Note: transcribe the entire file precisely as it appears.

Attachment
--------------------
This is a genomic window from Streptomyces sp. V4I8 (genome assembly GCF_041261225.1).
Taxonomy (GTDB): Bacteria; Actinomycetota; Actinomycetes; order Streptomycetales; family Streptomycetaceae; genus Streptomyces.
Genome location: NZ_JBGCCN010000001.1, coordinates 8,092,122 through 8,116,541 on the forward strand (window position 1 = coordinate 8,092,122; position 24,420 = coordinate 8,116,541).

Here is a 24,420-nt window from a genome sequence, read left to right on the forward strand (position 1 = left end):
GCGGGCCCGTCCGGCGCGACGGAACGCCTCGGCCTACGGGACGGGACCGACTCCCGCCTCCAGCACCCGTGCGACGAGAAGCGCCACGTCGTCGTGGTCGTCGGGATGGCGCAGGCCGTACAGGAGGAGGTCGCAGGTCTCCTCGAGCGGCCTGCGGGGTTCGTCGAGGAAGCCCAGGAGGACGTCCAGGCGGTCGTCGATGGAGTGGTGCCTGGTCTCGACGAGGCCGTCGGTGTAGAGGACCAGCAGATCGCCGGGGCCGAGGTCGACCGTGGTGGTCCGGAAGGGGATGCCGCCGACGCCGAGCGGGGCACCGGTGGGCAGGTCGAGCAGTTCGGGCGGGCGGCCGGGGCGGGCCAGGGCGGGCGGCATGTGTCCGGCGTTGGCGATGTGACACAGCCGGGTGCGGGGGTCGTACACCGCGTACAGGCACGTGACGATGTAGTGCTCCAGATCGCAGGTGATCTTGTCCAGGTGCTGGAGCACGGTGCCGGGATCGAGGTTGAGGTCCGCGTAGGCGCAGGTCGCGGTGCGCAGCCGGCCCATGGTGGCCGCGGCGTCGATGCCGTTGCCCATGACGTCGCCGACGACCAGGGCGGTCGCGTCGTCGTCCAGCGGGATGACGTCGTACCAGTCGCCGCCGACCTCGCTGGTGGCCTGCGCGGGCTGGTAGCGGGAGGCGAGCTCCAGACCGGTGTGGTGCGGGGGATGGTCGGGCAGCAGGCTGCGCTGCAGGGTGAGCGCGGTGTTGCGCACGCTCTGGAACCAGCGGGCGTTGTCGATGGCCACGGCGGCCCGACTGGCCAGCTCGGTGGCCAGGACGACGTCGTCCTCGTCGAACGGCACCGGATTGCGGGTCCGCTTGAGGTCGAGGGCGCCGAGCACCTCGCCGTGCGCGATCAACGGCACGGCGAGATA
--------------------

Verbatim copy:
This is a genomic window from Streptomyces sp. V4I8 (genome assembly GCF_041261225.1).
Taxonomy (GTDB): Bacteria; Actinomycetota; Actinomycetes; order Streptomycetales; family Streptomycetaceae; genus Streptomyces.
Genome location: NZ_JBGCCN010000001.1, coordinates 8,092,122 through 8,116,541 on the forward strand (window position 1 = coordinate 8,092,122; position 24,420 = coordinate 8,116,541).

Here is a 24,420-nt window from a genome sequence, read left to right on the forward strand (position 1 = left end):
GCGGGCCCGTCCGGCGCGACGGAACGCCTCGGCCTACGGGACGGGACCGACTCCCGCCTCCAGCACCCGTGCGACGAGAAGCGCCACGTCGTCGTGGTCGTCGGGATGGCGCAGGCCGTACAGGAGGAGGTCGCAGGTCTCCTCGAGCGGCCTGCGGGGTTCGTCGAGGAAGCCCAGGAGGACGTCCAGGCGGTCGTCGATGGAGTGGTGCCTGGTCTCGACGAGGCCGTCGGTGTAGAGGACCAGCAGATCGCCGGGGCCGAGGTCGACCGTGGTGGTCCGGAAGGGGATGCCGCCGACGCCGAGCGGGGCACCGGTGGGCAGGTCGAGCAGTTCGGGCGGGCGGCCGGGGCGGGCCAGGGCGGGCGGCATGTGTCCGGCGTTGGCGATGTGACACAGCCGGGTGCGGGGGTCGTACACCGCGTACAGGCACGTGACGATGTAGTGCTCCAGATCGCAGGTGATCTTGTCCAGGTGCTGGAGCACGGTGCCGGGATCGAGGTTGAGGTCCGCGTAGGCGCAGGTCGCGGTGCGCAGCCGGCCCATGGTGGCCGCGGCGTCGATGCCGTTGCCCATGACGTCGCCGACGACCAGGGCGGTCGCGTCGTCGTCCAGCGGGATGACGTCGTACCAGTCGCCGCCGACCTCGCTGGTGGCCTGCGCGGGCTGGTAGCGGGAGGCGAGCTCCAGACCGGTGTGGTGCGGGGGATGGTCGGGCAGCAGGCTGCGCTGCAGGGTGAGCGCGGTGTTGCGCACGCTCTGGAACCAGCGGGCGTTGTCGATGGCCACGGCGGCCCGACTGGCCAGCTCGGTGGCCAGGACGACGTCGTCCTCGTCGAACGGCACCGGATTGCGGGTCCGCTTGAGGTCGAGGGCGCCGAGCACCTCGCCGTGCGCGATCAACGGCACGGCGAGATA